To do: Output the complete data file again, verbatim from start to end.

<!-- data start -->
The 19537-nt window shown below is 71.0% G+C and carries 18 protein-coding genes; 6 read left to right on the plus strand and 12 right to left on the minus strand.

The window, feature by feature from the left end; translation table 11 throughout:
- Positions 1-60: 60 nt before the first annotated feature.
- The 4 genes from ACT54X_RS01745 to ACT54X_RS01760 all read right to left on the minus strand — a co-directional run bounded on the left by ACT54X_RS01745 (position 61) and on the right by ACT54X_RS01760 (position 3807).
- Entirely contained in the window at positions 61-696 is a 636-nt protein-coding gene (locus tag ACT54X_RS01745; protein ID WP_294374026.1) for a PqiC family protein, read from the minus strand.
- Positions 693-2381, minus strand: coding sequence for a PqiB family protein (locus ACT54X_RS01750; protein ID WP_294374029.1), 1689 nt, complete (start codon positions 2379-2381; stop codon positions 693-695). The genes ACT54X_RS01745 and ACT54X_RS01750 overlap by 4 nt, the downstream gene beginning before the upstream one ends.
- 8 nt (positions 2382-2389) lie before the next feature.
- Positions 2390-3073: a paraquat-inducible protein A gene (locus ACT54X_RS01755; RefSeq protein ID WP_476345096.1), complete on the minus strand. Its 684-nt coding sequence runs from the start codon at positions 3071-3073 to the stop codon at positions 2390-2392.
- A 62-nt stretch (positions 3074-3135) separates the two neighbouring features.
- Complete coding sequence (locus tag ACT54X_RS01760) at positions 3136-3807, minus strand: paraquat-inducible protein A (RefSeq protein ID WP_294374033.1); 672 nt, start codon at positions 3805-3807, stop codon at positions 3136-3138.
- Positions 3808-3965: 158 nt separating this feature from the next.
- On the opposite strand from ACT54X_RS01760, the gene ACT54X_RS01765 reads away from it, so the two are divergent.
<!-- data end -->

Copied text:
The 19537-nt window shown below is 71.0% G+C and carries 18 protein-coding genes; 6 read left to right on the plus strand and 12 right to left on the minus strand.

The window, feature by feature from the left end; translation table 11 throughout:
- Positions 1-60: 60 nt before the first annotated feature.
- The 4 genes from ACT54X_RS01745 to ACT54X_RS01760 all read right to left on the minus strand — a co-directional run bounded on the left by ACT54X_RS01745 (position 61) and on the right by ACT54X_RS01760 (position 3807).
- Entirely contained in the window at positions 61-696 is a 636-nt protein-coding gene (locus tag ACT54X_RS01745; protein ID WP_294374026.1) for a PqiC family protein, read from the minus strand.
- Positions 693-2381, minus strand: coding sequence for a PqiB family protein (locus ACT54X_RS01750; protein ID WP_294374029.1), 1689 nt, complete (start codon positions 2379-2381; stop codon positions 693-695). The genes ACT54X_RS01745 and ACT54X_RS01750 overlap by 4 nt, the downstream gene beginning before the upstream one ends.
- 8 nt (positions 2382-2389) lie before the next feature.
- Positions 2390-3073: a paraquat-inducible protein A gene (locus ACT54X_RS01755; RefSeq protein ID WP_476345096.1), complete on the minus strand. Its 684-nt coding sequence runs from the start codon at positions 3071-3073 to the stop codon at positions 2390-2392.
- A 62-nt stretch (positions 3074-3135) separates the two neighbouring features.
- Complete coding sequence (locus tag ACT54X_RS01760) at positions 3136-3807, minus strand: paraquat-inducible protein A (RefSeq protein ID WP_294374033.1); 672 nt, start codon at positions 3805-3807, stop codon at positions 3136-3138.
- Positions 3808-3965: 158 nt separating this feature from the next.
- On the opposite strand from ACT54X_RS01760, the gene ACT54X_RS01765 reads away from it, so the two are divergent.